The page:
The Jacksonian Character - Essay Example

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He published The Jacksonian America: Society, Personality and Politics in 1985 (Homewood, Ill.: Dorsey Press). In the second chapter in it entitled…
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full The Jacksonian Character Introduction Edward Pessen (1921-92), an expert in American history, was a Jacksonian scholar specializing in the study of social mobility. He published The Jacksonian America: Society, Personality and Politics in 1985 (Homewood, Ill.: Dorsey Press). In the second chapter in it entitled Jacksonian Character: A Contemporary Portrait of American Personality, Traits, and Values, Pessen has described Andrew Jackson’s personal traits and values briefly and cast them across the contemporary American society. In this essay, I will summarize Pessen’s article, examine its strengths and weaknesses, offer my own opinions about the article and endeavor to show how the article relates to the materials discussed in Class 1301.
2. Article Summary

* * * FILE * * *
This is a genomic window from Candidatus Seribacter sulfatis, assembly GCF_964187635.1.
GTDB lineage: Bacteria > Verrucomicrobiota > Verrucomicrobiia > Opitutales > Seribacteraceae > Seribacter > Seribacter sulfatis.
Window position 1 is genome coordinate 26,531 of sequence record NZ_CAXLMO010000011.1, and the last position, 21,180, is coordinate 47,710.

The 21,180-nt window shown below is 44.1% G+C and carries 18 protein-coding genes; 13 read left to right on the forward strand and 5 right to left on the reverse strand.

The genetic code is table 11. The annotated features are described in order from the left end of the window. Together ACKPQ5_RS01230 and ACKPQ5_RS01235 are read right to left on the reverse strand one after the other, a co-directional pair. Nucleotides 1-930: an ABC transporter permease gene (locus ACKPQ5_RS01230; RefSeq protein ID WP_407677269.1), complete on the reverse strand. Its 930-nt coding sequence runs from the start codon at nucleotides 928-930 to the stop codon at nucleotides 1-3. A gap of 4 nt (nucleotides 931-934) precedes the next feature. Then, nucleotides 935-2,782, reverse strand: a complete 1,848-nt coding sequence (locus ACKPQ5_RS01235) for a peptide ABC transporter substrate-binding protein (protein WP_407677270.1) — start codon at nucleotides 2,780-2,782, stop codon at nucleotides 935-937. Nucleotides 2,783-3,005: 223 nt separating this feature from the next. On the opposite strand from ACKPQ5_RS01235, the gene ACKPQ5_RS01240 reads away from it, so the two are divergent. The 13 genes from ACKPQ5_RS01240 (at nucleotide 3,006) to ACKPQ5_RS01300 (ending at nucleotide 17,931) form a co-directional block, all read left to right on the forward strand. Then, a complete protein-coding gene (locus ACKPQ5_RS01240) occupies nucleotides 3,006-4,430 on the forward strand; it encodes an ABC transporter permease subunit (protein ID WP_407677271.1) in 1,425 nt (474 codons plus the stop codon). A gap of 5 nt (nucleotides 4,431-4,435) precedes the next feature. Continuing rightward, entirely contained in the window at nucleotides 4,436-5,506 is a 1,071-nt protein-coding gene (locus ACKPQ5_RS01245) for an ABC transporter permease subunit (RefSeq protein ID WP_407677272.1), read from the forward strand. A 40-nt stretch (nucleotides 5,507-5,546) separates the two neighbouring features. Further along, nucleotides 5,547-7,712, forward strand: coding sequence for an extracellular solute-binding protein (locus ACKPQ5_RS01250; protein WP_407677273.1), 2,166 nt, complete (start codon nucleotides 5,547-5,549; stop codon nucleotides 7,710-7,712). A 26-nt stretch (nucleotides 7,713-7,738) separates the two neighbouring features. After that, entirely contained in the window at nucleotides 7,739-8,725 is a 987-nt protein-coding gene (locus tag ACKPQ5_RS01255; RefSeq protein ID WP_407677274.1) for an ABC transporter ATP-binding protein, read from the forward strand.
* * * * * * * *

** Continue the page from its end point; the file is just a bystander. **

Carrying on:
Pessen says foreign visitors to America such as Tocqueville, Charles Dickens, Harriet Martineau, Frances Trollope and others viewed Andrew Jackson, the seventh president of the United States (1829-37), as a child of the frontier, democrat, egalitarian, entrepreneurial, speculative profit seeker, conservative, conformist, violent, materialist and chaste republican. They thought these traits and values epitomized American society. While some of these visitors had such nice things to say about Americans as handsome, gentle, pleasant, trusting, and self-less (p. 30), most of them had a rather negative perception of Americans. To them, Americans were dull, cold and cruel (p. 11); violent, selfish, and thin-skinned (p. 12); and clever but shallow (p. 15). Americans were dirty, unrefined, drunkard and speculative (pp. 18-22); egalitarian, moral from outside but prudish (p. 23-24); and anti-tradition, apathetic to intellectual accomplishments, and disinterested in principles (pp. 27-31). Pessen agrees with the visitors that a Jacksonian American, “possibly” a materialist, entertained bigotry supplemented by cruelty and cupidity, vanity and boastfulness; he was blissfully unaware of any complex situation, disinterested in principles (p. 31). However, Pessen does not agree that a Jacksonin American was a child of the frontier, an inner-directed conformist, and a chaste republican looking longingly to the past (p. 30).